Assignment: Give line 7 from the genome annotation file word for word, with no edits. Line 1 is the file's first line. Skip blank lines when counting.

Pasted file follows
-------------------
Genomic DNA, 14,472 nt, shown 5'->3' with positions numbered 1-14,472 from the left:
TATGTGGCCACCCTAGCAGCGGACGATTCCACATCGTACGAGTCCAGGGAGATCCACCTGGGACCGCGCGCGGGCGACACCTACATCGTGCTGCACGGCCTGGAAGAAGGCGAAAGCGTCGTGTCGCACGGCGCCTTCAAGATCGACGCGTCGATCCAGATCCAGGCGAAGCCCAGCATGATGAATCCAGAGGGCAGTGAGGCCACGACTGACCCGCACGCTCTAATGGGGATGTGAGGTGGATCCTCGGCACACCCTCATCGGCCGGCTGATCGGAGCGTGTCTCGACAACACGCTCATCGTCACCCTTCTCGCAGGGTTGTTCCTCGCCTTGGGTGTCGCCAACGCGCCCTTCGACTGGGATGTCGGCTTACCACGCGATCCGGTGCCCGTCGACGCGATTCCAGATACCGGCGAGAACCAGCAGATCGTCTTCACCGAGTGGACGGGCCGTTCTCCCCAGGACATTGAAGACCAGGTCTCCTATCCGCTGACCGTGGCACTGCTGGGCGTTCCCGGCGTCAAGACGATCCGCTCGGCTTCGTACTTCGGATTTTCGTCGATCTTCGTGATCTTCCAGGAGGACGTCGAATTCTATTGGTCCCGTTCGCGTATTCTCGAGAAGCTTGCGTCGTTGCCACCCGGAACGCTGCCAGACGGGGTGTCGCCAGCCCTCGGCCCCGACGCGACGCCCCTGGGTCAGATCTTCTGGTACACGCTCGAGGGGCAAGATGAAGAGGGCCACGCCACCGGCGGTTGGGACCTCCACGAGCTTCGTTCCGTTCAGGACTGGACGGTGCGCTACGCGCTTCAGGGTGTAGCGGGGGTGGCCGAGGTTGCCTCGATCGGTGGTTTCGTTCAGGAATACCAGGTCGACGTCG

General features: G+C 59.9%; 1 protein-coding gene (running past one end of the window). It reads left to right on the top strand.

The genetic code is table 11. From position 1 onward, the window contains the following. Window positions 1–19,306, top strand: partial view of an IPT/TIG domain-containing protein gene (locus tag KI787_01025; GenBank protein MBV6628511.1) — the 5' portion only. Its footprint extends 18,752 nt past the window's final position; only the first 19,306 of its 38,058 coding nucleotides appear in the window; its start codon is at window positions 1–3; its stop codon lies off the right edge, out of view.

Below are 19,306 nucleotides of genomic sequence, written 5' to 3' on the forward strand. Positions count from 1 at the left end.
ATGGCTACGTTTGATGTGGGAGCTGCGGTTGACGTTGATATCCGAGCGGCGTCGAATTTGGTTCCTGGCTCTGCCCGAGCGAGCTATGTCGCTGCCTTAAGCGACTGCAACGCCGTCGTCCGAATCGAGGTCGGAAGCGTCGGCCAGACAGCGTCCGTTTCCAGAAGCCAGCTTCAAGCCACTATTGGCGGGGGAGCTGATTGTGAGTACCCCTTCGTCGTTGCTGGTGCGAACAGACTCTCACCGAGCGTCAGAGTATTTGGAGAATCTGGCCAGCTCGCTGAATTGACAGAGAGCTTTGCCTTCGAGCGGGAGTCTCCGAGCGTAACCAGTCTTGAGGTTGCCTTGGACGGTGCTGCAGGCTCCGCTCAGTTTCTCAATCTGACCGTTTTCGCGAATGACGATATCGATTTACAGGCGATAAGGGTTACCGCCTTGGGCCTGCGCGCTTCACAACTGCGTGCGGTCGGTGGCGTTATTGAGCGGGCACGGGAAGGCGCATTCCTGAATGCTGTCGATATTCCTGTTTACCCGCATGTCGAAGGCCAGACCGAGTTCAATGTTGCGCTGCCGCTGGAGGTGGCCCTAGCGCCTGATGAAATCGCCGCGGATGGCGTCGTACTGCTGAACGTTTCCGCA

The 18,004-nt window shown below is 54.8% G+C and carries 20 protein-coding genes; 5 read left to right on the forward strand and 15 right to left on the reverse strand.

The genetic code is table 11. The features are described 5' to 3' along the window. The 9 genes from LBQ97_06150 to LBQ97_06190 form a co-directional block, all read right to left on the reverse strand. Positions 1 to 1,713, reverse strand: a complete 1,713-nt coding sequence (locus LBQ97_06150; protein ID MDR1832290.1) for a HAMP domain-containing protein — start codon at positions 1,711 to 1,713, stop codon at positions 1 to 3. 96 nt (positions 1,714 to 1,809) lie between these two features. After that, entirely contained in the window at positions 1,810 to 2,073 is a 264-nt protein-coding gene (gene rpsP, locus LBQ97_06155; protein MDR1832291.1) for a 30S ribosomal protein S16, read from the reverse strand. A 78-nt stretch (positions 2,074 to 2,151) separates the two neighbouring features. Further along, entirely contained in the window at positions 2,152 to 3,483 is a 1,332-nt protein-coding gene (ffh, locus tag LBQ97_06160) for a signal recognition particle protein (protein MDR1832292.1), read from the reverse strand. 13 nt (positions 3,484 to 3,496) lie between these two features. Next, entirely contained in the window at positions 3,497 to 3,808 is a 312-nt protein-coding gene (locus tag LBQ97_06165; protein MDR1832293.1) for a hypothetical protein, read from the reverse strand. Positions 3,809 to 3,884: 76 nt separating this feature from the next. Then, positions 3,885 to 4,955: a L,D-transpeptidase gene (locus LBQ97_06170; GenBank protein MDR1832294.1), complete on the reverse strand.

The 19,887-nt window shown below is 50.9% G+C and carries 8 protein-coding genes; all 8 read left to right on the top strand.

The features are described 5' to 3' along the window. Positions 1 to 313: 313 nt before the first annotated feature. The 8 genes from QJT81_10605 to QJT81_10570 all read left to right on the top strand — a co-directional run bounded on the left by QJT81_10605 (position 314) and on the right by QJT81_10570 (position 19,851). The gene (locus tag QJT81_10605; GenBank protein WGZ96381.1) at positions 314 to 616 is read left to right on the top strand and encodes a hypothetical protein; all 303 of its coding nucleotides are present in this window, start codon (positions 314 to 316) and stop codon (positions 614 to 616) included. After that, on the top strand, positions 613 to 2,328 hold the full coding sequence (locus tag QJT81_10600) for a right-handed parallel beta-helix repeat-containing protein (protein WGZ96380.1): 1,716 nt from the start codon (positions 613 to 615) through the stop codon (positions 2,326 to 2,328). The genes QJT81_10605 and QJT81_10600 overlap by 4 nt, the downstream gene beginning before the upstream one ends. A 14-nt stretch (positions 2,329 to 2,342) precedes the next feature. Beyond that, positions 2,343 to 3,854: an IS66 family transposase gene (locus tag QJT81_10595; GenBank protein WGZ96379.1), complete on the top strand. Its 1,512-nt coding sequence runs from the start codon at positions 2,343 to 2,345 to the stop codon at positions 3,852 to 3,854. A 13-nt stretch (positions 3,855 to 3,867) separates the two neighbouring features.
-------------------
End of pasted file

The 18,004-nt window shown below is 54.8% G+C and carries 20 protein-coding genes; 5 read left to right on the forward strand and 15 right to left on the reverse strand.